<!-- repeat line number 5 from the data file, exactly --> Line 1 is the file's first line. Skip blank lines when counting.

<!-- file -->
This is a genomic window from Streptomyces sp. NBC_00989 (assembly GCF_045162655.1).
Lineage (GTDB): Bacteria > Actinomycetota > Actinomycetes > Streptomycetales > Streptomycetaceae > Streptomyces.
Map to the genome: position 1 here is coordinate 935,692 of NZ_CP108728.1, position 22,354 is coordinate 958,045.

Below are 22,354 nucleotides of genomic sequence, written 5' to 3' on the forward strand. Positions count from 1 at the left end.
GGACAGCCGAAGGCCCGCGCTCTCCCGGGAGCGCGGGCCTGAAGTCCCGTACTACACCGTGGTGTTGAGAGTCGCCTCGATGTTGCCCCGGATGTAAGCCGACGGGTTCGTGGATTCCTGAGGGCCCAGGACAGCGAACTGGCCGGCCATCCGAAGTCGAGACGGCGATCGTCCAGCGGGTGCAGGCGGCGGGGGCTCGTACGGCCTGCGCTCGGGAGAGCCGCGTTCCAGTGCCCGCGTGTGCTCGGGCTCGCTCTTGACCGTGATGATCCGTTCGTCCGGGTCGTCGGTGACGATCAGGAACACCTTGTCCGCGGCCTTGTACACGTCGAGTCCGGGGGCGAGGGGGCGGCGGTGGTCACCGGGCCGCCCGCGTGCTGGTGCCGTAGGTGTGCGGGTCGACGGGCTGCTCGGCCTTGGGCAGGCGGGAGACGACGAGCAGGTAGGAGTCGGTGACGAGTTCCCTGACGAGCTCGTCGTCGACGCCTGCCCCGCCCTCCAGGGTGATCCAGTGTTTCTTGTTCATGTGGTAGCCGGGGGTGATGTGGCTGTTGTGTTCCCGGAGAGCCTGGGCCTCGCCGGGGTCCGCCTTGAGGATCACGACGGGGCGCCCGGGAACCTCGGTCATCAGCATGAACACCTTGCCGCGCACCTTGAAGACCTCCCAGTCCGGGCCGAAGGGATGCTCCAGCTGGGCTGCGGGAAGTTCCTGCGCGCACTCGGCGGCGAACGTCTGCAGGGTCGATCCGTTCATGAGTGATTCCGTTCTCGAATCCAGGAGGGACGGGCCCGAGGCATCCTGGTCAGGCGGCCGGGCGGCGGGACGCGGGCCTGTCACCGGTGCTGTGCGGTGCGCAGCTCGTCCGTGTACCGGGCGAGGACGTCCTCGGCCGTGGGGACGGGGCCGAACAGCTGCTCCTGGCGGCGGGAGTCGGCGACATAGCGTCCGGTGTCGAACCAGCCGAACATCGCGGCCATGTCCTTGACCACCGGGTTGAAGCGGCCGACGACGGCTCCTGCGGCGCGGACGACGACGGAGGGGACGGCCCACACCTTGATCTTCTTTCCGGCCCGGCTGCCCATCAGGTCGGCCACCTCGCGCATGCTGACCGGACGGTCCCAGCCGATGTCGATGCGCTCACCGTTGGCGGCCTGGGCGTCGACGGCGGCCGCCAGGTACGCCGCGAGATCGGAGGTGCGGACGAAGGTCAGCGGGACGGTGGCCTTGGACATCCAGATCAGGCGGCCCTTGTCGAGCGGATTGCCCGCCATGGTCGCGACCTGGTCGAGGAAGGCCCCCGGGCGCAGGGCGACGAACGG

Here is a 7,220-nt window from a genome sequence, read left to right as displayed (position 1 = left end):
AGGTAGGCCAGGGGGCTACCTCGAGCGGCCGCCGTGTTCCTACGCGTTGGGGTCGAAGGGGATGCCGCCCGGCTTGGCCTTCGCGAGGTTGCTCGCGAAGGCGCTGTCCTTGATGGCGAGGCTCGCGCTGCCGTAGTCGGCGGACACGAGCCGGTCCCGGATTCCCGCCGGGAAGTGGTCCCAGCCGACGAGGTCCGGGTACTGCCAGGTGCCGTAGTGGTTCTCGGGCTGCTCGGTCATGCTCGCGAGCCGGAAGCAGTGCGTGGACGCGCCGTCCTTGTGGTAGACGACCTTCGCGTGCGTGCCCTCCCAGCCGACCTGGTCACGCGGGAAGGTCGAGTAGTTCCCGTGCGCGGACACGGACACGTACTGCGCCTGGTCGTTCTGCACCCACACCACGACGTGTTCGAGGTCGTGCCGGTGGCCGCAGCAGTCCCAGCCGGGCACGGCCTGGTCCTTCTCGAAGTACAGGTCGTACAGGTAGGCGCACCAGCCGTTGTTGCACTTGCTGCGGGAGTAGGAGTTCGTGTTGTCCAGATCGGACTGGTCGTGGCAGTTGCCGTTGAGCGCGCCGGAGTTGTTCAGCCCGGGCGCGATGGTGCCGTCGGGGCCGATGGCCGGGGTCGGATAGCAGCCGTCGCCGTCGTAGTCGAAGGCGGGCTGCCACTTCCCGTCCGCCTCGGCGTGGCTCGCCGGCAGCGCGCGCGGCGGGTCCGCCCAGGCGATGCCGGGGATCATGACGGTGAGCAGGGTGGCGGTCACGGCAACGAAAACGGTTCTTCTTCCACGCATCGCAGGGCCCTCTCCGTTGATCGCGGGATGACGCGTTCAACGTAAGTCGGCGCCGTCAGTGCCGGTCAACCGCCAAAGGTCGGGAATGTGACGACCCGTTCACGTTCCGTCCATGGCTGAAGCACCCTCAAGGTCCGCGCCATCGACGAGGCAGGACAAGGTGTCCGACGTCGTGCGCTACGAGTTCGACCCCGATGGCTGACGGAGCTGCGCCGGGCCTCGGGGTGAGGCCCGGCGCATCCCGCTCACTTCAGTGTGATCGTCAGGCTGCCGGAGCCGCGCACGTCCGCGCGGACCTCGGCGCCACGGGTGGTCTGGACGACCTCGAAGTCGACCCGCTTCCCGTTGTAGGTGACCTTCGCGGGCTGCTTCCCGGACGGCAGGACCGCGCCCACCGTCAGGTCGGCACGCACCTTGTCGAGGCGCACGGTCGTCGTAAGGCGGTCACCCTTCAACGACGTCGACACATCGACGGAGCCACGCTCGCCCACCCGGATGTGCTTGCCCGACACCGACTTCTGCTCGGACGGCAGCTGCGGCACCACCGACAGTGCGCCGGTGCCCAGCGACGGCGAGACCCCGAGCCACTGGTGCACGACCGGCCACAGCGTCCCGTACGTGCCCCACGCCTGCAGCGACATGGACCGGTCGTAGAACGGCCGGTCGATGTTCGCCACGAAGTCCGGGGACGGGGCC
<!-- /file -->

GGACAGCCGAAGGCCCGCGCTCTCCCGGGAGCGCGGGCCTGAAGTCCCGTACTACACCGTGGTGTTGAGAGTCGCCTCGATGTTGCCCCGGATGTAAGCCGACGGGTTCGTGGATTCCTGAGGGCCCAGGACAGCGAACTGGCCGGCCATCCGAAGTCGAGACGGCGATCGTCCAGCGGGTGCAGGCGGCGGGGGCTCGTACGGCCTGCGCTCGGGAGAGCCGCGTTCCAGTGCCCGCGTGTGCTCGGGCTCGCTCTTGACCGTGATGATCCGTTCGTCCGGGTCGTCGGTGACGATCAGGAACACCTTGTCCGCGGCCTTGTACACGTCGAGTCCGGGGGCGAGGGGGCGGCGGTGGTCACCGGGCCGCCCGCGTGCTGGTGCCGTAGGTGTGCGGGTCGACGGGCTGCTCGGCCTTGGGCAGGCGGGAGACGACGAGCAGGTAGGAGTCGGTGACGAGTTCCCTGACGAGCTCGTCGTCGACGCCTGCCCCGCCCTCCAGGGTGATCCAGTGTTTCTTGTTCATGTGGTAGCCGGGGGTGATGTGGCTGTTGTGTTCCCGGAGAGCCTGGGCCTCGCCGGGGTCCGCCTTGAGGATCACGACGGGGCGCCCGGGAACCTCGGTCATCAGCATGAACACCTTGCCGCGCACCTTGAAGACCTCCCAGTCCGGGCCGAAGGGATGCTCCAGCTGGGCTGCGGGAAGTTCCTGCGCGCACTCGGCGGCGAACGTCTGCAGGGTCGATCCGTTCATGAGTGATTCCGTTCTCGAATCCAGGAGGGACGGGCCCGAGGCATCCTGGTCAGGCGGCCGGGCGGCGGGACGCGGGCCTGTCACCGGTGCTGTGCGGTGCGCAGCTCGTCCGTGTACCGGGCGAGGACGTCCTCGGCCGTGGGGACGGGGCCGAACAGCTGCTCCTGGCGGCGGGAGTCGGCGACATAGCGTCCGGTGTCGAACCAGCCGAACATCGCGGCCATGTCCTTGACCACCGGGTTGAAGCGGCCGACGACGGCTCCTGCGGCGCGGACGACGACGGAGGGGACGGCCCACACCTTGATCTTCTTTCCGGCCCGGCTGCCCATCAGGTCGGCCACCTCGCGCATGCTGACCGGACGGTCCCAGCCGATGTCGATGCGCTCACCGTTGGCGGCCTGGGCGTCGACGGCGGCCGCCAGGTACGCCGCGAGATCGGAGGTGCGGACGAAGGTCAGCGGGACGGTGGCCTTGGACATCCAGATCAGGCGGCCCTTGTCGAGCGGATTGCCCGCCATGGTCGCGACCTGGTCGAGGAAGGCCCCCGGGCGCAGGGCGACGAACGG